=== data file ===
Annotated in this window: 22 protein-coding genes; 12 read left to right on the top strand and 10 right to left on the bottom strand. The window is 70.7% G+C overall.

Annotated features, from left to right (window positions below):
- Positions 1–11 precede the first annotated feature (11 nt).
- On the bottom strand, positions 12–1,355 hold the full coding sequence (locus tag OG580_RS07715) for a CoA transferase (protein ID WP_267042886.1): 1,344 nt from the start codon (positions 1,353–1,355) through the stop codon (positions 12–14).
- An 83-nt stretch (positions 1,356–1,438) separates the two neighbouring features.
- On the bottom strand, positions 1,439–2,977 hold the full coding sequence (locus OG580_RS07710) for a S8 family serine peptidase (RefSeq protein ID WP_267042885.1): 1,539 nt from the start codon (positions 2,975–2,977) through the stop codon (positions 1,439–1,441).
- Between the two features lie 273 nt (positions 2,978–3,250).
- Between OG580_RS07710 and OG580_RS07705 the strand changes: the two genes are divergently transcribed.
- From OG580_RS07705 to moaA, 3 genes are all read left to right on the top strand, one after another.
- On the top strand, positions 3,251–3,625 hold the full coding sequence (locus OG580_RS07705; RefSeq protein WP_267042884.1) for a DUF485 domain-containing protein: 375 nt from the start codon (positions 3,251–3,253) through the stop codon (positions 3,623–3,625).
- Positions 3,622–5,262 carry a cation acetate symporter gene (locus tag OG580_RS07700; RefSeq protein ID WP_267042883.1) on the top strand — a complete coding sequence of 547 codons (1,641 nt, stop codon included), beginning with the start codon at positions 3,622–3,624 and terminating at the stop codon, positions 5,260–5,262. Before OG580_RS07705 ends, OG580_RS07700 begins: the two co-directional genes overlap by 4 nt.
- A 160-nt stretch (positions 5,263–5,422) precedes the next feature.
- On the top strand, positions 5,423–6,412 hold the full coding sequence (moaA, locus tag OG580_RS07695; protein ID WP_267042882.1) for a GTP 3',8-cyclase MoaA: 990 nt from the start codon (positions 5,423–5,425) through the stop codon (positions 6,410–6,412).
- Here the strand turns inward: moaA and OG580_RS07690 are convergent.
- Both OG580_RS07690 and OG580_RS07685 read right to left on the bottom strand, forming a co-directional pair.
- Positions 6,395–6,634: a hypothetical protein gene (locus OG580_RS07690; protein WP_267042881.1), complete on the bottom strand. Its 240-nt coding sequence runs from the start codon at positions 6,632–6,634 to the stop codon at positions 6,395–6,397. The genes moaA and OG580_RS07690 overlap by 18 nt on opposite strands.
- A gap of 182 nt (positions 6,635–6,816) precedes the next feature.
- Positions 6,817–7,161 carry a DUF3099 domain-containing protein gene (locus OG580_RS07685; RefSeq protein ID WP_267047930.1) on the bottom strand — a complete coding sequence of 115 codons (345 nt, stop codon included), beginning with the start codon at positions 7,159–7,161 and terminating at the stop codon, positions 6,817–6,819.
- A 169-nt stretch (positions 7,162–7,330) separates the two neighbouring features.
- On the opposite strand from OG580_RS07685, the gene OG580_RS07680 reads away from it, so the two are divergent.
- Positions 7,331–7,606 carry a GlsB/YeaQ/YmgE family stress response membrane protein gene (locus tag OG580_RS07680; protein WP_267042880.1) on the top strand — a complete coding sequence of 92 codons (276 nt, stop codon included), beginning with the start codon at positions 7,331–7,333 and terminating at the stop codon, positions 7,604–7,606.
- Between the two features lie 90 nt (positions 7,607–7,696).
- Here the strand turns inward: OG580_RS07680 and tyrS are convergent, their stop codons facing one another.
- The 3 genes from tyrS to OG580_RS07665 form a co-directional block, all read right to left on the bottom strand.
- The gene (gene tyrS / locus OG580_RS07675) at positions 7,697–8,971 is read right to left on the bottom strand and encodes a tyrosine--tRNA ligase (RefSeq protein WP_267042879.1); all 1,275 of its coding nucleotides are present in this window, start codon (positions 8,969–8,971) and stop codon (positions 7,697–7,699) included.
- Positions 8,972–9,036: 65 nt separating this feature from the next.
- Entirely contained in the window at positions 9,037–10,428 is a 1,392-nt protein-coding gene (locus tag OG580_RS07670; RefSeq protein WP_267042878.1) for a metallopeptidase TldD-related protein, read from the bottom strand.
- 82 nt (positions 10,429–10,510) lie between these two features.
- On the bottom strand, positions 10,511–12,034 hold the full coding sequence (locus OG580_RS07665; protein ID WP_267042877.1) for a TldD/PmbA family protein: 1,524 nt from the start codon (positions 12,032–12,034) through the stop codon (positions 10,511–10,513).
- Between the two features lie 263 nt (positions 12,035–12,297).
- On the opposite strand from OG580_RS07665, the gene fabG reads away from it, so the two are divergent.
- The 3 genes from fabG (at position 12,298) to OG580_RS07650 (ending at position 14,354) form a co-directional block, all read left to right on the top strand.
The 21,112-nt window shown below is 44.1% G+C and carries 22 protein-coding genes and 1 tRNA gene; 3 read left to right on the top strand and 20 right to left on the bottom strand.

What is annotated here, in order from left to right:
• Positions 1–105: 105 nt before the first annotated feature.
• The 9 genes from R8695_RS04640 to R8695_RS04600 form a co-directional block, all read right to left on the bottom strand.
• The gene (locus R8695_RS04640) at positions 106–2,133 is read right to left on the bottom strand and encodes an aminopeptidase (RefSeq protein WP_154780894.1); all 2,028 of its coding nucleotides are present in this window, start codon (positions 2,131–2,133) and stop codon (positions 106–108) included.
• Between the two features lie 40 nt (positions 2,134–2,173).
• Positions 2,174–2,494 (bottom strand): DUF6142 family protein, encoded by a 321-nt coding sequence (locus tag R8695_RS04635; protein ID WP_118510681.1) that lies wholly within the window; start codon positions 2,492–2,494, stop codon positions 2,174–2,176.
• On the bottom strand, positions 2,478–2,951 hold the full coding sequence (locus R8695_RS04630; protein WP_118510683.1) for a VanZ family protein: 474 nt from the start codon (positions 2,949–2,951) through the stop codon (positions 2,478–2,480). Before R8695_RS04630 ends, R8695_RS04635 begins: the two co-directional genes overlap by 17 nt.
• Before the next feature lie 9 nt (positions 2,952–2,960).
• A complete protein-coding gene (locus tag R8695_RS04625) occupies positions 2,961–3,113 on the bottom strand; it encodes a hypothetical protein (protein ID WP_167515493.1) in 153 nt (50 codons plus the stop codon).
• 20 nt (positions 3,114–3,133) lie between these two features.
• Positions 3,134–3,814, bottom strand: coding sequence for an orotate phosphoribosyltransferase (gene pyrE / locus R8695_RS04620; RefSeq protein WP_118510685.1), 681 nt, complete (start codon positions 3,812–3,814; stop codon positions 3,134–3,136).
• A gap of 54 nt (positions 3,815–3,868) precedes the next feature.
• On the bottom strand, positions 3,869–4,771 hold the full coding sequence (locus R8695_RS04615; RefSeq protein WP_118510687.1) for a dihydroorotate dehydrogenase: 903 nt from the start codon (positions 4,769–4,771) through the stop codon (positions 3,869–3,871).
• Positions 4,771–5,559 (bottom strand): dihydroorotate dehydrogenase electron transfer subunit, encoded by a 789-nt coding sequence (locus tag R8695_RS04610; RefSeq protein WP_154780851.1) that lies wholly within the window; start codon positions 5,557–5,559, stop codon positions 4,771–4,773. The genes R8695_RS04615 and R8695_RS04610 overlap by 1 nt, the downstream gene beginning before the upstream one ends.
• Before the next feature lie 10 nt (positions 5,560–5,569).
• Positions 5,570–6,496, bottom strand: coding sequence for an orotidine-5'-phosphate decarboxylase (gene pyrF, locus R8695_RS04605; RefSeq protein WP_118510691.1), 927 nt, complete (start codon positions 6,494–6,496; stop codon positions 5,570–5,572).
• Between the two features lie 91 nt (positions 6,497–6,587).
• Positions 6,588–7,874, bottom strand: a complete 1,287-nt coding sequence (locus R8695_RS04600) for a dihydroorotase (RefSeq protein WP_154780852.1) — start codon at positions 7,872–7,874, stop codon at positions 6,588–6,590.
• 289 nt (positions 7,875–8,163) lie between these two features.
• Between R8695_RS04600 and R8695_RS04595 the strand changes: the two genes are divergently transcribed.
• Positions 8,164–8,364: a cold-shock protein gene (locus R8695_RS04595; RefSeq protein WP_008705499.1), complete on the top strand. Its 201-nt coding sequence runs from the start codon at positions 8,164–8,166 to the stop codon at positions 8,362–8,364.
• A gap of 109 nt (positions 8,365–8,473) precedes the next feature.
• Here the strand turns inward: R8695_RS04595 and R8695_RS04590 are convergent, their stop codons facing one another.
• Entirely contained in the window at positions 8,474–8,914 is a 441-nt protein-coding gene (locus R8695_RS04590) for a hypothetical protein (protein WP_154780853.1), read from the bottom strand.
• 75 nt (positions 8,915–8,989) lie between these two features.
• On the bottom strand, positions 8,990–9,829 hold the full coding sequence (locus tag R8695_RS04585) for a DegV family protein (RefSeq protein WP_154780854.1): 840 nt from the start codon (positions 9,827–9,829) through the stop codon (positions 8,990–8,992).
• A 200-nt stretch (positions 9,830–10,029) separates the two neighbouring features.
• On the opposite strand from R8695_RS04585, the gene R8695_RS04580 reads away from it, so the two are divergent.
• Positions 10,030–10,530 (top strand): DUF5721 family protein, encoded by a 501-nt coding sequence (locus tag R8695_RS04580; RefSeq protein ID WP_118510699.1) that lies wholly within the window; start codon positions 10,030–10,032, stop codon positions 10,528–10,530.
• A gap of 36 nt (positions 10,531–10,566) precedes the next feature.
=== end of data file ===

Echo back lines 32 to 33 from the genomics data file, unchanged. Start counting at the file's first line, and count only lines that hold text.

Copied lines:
- The 3 genes from fabG (at position 12,298) to OG580_RS07650 (ending at position 14,354) form a co-directional block, all read left to right on the top strand.
The 21,112-nt window shown below is 44.1% G+C and carries 22 protein-coding genes and 1 tRNA gene; 3 read left to right on the top strand and 20 right to left on the bottom strand.